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Case Studies


This guide introduces case studies and the case teaching method. Explore resources available through SIT's subscription and open access materials by navigating the various tabs.

What are case studies?
Case studies describe and present real-world scenarios or fictitious accounts of a business/industry situation or dilemma. Case studies provide students with opportunities to analyse issues from multiple perspectives where they apply critical thinking and problem solving skills.

Some common elements in cases

Most cases contain the following elements:

  • A decision-maker who is grappling with some question or problem that needs to be solved (eg. problem statement)
  • A description of the problem’s context (eg. a law, an industry, a family).
  • Supporting data (eg. to links to URLs, quoted statements or testimony, supporting documents, images, video, or audio)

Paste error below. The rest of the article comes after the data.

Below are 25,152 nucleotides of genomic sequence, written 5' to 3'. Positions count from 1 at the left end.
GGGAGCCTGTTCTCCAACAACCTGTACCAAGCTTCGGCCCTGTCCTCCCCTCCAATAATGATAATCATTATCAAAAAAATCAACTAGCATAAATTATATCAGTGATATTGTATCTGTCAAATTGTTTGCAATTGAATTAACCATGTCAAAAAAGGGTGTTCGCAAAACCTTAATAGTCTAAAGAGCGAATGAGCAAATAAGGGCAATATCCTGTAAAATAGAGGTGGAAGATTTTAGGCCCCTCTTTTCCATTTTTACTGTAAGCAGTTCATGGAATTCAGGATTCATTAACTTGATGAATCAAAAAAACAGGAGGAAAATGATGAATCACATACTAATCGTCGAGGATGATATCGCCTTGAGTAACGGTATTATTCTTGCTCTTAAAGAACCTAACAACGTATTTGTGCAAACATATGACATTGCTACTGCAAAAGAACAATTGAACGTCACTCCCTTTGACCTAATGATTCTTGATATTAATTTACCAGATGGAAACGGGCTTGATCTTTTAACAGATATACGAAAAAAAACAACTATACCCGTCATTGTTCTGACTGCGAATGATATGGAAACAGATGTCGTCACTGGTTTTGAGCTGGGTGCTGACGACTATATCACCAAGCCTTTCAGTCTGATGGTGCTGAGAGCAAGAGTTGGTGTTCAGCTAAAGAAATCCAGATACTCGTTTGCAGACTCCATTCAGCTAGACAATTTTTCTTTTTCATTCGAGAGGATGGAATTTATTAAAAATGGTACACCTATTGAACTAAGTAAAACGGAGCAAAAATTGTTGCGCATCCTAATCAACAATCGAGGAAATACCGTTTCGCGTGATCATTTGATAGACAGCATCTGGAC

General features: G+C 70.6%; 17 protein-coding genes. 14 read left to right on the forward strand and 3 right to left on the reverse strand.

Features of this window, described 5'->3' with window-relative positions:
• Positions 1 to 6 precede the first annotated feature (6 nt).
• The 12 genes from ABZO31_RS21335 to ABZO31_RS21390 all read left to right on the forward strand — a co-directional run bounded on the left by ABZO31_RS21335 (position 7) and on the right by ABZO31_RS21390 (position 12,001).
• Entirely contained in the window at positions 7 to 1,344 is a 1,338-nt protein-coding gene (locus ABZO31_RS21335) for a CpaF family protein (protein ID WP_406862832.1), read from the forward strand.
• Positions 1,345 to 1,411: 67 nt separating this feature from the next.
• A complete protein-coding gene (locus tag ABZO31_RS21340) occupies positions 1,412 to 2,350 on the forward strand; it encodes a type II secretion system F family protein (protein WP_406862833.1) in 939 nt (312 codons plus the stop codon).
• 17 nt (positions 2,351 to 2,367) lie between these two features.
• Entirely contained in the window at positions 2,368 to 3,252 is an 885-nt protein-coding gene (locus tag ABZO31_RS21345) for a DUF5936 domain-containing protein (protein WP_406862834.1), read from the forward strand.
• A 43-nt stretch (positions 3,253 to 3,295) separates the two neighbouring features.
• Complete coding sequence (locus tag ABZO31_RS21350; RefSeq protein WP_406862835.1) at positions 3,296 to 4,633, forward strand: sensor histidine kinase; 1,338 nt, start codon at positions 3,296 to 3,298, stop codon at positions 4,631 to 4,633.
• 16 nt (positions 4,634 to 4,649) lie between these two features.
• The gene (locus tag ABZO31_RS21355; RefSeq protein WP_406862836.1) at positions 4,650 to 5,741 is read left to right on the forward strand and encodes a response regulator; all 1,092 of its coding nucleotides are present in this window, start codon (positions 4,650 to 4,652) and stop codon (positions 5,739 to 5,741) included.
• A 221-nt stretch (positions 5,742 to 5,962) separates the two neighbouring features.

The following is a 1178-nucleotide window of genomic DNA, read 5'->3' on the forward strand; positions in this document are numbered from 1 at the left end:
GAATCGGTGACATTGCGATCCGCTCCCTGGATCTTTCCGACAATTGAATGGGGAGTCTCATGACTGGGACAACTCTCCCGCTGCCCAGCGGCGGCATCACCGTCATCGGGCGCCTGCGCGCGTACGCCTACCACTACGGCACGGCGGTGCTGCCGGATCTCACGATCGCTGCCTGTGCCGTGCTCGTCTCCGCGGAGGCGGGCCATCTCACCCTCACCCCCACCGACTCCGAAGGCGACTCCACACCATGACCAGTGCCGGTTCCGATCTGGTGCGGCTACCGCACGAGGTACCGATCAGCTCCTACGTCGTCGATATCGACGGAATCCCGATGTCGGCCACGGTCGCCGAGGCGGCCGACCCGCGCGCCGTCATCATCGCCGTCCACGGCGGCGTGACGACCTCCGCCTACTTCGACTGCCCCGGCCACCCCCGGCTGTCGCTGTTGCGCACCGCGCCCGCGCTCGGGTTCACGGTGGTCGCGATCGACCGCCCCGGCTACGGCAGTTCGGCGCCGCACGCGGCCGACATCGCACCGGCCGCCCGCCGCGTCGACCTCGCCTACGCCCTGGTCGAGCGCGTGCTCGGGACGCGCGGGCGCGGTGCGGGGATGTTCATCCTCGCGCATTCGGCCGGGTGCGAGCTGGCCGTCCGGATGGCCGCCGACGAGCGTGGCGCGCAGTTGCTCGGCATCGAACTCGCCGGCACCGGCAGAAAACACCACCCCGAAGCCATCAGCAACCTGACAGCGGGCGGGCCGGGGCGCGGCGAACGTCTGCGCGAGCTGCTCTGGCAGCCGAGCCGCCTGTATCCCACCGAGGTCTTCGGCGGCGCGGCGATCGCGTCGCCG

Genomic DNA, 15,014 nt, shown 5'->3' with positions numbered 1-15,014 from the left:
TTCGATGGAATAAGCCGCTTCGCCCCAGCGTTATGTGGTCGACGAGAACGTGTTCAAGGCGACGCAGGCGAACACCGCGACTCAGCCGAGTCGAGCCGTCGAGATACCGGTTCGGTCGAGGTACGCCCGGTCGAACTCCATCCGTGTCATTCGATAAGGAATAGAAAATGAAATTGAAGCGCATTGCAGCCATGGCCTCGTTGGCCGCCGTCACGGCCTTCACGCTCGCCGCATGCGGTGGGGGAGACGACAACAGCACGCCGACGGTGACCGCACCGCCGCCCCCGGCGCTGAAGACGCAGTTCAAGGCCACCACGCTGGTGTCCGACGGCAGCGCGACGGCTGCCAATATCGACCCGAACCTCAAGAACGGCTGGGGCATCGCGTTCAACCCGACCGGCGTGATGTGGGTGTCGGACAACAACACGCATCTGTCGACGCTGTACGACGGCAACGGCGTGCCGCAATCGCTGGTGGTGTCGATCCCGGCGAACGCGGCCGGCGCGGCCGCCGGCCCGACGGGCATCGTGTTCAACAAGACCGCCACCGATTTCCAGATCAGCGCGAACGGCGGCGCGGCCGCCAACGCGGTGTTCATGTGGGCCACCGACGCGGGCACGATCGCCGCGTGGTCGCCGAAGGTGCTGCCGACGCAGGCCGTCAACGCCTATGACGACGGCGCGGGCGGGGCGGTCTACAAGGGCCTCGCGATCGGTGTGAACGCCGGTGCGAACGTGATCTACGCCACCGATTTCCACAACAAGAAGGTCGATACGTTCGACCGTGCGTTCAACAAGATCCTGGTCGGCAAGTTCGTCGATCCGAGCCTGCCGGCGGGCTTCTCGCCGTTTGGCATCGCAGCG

(Source: Boston University, Using Cases Studies to Teach)

Why Case Method?

As cases are situated within real-world context, students are able to translate concepts and ideas into applied scenarios. Students are also able to develop essential questioning, debating, decision-making, negotiating and analytical skills as they engage with discussions to develop possible solutions to the presented problem.

Cases work in the classroom to:

  • challenge assumptions
  • overcome prejudices
  • test theories
  • debate solutions
  • develop work and life skills
  • enhance employability

Selecting the right case that meets the learning objectives of your course will ensure student's engagement with issues presented in the case, and maximise students' learning.

(Source: The Case Centre)